Sandra Scott Travels: Explore The Citadel In Cap-Haitian

Last week I asked: What is there to do in Cap-Haitian?

Visit the Citadel.

The Citadel
The Citadel

Cap-Haitien is in the northern part of Haiti near Labadee where the Royal Caribbean makes a port call.

Sadly, the cruise passengers do not get to see one of the world’s most incredible forts and other interesting places nearby. They are not allowed to leave the site leased by the Royal Caribbean.

About 17 miles from Cap-Haitien and five miles uphill – really uphill on a twisty-turny road – is the largest fortress in the Americas.

The Citadel is located on a high mountain and intentionally extremely difficult to get to because it was to serve as a place of last resort should they be attacked.

Some hike to the top but we went by car and then the last part in a four-wheeler.

The Citadel was built at the behest of Henri Christophe who was a key leader of the slave rebellion that led to the world’s first independent black-led republic in the world having successfully ousted the French.

Sans Souci Palace
Sans Souci Palace

Fearful that the French would try to recapture the island the massive fort was constructed by 20,000 workers between 1805 and 1820.

After our visit our guide, Maurice, took us to his place that is a cultural center in the making.

His wife had prepared an incredible lunch from ingredients made from ingredients grown on his property.

On the way to the Citadel was one of the most unexpected sites in Haiti – the ruins of Sans Souci Palace that brings to mind the palaces of France.

Sans Souci was the royal residence of King Henry I.

Yes, there was once a king of Haiti but he is better known as Henri Christophe.

Construction began in 1810 and it only took two years to build the massive complex complete with gardens, fountains and pools.

It was Christophe’s plan to show foreigners, particularly Europeans and Americans, the power and capability of the black race.

Petroglyphs near Ste. Suzanne
Petroglyphs near Ste. Suzanne

A major earthquake in 1842 destroyed a major part of the Versailles-like palace and it was never rebuilt.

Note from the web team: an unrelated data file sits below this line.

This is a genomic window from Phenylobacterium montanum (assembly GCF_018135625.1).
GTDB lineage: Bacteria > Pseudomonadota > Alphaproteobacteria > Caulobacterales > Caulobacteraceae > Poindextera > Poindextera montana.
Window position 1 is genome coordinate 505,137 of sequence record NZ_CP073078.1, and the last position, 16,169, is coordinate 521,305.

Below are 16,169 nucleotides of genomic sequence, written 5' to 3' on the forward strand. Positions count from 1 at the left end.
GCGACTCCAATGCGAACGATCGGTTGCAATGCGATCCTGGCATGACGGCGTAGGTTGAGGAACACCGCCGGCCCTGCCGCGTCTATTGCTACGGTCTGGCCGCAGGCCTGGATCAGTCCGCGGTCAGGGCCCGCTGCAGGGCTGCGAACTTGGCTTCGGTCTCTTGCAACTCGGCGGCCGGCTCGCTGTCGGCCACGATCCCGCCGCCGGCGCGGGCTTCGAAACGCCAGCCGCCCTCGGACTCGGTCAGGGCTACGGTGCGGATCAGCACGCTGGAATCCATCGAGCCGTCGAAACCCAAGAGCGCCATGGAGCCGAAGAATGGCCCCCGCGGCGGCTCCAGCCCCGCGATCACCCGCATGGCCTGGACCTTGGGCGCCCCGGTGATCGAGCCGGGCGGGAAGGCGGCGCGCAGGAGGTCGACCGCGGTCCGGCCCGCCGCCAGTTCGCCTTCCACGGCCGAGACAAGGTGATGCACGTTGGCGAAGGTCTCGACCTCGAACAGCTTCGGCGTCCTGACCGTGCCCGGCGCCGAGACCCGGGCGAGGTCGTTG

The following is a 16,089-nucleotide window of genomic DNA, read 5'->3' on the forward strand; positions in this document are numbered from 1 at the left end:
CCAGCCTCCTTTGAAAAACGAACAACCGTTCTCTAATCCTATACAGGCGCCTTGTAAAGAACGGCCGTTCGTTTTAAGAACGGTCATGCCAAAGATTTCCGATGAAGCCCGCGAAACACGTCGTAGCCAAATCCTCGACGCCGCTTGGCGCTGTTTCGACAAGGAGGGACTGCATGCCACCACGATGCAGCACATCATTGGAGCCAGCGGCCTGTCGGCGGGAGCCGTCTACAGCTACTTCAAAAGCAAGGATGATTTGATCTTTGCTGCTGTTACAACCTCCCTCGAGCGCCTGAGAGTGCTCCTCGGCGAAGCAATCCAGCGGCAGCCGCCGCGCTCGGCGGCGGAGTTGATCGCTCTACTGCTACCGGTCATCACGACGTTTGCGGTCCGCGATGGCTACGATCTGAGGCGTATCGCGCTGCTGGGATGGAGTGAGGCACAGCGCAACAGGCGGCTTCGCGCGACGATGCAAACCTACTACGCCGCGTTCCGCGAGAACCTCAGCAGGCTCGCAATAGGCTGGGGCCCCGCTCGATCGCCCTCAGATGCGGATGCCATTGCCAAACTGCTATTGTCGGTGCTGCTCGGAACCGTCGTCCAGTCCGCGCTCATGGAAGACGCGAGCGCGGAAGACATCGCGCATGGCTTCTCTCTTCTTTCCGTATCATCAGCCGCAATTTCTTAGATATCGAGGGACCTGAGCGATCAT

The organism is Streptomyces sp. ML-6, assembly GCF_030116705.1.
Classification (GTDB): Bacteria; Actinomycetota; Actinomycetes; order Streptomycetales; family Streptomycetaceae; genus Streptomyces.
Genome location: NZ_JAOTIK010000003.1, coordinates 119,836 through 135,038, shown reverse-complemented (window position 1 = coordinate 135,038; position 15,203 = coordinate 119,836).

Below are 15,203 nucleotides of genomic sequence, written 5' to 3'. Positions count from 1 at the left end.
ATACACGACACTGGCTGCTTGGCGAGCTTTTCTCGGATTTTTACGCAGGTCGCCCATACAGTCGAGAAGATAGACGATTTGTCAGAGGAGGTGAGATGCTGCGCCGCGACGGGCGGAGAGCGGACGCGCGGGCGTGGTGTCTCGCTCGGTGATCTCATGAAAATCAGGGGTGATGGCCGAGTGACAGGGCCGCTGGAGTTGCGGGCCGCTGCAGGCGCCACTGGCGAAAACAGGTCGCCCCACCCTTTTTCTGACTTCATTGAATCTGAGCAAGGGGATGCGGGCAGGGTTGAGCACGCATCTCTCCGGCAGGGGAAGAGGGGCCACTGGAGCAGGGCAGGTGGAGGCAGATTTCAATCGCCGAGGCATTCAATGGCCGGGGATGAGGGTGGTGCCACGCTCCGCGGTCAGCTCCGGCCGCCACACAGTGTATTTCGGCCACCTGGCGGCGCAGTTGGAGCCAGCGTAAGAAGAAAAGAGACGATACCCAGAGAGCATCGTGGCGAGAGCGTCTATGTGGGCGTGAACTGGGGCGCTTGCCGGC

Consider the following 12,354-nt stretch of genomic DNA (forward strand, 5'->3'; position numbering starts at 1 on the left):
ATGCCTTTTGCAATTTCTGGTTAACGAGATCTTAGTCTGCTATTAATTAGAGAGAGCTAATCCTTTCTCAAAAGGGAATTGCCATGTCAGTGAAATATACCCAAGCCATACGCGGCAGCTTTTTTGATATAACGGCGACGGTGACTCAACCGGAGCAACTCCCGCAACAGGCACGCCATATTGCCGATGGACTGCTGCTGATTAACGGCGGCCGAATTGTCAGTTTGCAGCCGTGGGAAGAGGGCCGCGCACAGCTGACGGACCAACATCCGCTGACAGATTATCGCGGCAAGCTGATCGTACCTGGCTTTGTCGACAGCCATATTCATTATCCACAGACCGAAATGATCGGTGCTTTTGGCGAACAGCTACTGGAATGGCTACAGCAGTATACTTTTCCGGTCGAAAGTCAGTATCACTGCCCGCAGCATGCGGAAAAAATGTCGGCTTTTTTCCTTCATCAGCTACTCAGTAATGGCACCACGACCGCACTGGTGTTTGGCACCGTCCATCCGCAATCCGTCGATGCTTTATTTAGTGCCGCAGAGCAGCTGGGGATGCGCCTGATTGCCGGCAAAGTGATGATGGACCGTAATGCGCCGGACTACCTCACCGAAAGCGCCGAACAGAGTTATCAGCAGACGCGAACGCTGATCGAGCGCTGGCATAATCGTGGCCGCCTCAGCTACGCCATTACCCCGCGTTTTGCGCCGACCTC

When Europeans arrived on the island of Hispaniola, now home to Haiti and the Dominican Republic, they were met by the Taino people, a seafaring group found in the Caribbean islands.

Contact with the Europeans spelled the beginning of the end for the native people as smallpox epidemics in the early 1500s killed 90% of the Taino who had no natural immunity.

Diseases and other causes led to their virtual extinction by the beginning of the 1600s.

Near Ste. Suzanne there are petroglyphs accredited to the Taino people.

On the way we stopped at a house to see some Taino artifacts a man has collected.

We continue on to where a moderately-difficult path led to a stream where the petroglyphs were carved on the rocks many a long year ago.

Amazingly hundreds and hundreds of years of water washing over the have not completely eroded them.

One night we stayed at Habitation Jouissant, a luxury boutique hotel on the hillside with panoramic views of the sea and the city that once was a private residence.

Cormier Beach Resort
Cormier Beach Resort

The window in our room had a perfect view of the full moon and then the sun rising in the morning.

We spent a couple nights at Cormier Beach Resort, a long-established, family-owned resort situated on a sandy beach with five-acres of beautiful flowers and trees.

All of our accommodations in Haiti had free internet and included breakfast which we really appreciate.

Trivia Tease™:  What the first permanent European settlement in the Americas?

Look for the answer next week.

Sandra and her husband, John, have been exploring the world for decades, always on the lookout for something new and unique to experience. We have sailed down the Nile for a week on a felucca, stayed with the Pesch Indians in La Mosquitia, visited schools in a variety of countries, and — to add balance to our life — stayed at some of the most luxurious hotels in the world. Let the fun continue!